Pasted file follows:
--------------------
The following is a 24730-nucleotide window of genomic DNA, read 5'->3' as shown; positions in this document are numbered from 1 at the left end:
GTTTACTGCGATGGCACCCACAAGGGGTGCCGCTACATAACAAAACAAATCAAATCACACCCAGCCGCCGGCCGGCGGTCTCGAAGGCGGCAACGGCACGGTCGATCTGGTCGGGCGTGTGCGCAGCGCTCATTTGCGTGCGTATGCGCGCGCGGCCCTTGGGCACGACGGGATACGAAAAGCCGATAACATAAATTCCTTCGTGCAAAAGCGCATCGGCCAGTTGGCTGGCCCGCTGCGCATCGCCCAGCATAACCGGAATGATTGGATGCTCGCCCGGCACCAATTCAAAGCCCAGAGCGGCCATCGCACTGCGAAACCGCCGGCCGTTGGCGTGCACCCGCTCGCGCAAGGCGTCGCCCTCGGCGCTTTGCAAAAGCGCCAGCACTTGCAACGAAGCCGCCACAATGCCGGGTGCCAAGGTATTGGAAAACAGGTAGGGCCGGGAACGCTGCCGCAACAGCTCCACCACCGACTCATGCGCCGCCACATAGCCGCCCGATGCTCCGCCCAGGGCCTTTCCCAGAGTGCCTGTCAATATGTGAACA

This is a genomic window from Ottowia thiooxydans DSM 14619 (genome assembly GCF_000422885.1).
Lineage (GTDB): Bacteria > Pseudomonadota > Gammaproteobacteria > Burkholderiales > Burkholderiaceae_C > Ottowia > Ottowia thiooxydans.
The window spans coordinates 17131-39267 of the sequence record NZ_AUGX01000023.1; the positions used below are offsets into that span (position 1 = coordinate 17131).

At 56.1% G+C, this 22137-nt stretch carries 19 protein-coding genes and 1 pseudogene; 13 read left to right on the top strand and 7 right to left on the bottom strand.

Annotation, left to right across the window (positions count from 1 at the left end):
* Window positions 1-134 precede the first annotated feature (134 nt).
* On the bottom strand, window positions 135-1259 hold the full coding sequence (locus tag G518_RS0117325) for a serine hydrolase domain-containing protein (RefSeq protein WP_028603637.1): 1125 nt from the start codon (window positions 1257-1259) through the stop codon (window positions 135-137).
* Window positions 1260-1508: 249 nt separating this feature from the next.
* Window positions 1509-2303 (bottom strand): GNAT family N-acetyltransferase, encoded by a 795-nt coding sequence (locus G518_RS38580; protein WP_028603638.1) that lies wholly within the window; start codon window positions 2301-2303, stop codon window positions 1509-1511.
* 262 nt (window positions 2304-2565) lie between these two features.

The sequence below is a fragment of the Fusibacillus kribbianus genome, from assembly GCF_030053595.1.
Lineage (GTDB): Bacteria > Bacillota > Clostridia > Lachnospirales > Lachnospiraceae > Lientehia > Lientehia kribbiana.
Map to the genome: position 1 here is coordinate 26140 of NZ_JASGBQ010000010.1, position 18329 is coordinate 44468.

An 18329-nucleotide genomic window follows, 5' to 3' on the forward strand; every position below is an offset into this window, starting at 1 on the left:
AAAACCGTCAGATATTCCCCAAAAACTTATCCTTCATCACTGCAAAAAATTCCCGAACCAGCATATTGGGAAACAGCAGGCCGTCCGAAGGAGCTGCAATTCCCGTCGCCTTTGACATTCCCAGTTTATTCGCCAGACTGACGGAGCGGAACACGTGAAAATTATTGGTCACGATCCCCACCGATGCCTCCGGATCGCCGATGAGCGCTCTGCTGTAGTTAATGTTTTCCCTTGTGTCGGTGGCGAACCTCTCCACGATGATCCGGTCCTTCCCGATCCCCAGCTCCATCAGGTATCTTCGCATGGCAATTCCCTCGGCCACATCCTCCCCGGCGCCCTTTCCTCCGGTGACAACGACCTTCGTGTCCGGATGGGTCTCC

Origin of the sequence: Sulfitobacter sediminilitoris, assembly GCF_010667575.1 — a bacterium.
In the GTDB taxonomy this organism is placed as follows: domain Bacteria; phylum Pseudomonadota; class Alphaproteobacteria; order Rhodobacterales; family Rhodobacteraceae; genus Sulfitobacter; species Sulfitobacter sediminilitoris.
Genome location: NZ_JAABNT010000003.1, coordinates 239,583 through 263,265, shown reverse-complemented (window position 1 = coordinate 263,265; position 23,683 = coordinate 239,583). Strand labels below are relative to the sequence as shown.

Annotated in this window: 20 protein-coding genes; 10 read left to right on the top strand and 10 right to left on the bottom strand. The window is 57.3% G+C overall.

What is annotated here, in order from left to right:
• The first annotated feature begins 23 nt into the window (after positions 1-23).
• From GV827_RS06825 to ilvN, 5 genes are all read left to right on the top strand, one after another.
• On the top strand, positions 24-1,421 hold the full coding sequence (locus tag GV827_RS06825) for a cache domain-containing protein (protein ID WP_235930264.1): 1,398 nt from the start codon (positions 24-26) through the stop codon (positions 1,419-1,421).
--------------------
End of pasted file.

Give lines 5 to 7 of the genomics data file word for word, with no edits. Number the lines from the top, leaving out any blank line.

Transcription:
The window spans coordinates 17131-39267 of the sequence record NZ_AUGX01000023.1; the positions used below are offsets into that span (position 1 = coordinate 17131).

At 56.1% G+C, this 22137-nt stretch carries 19 protein-coding genes and 1 pseudogene; 13 read left to right on the top strand and 7 right to left on the bottom strand.

Annotation, left to right across the window (positions count from 1 at the left end):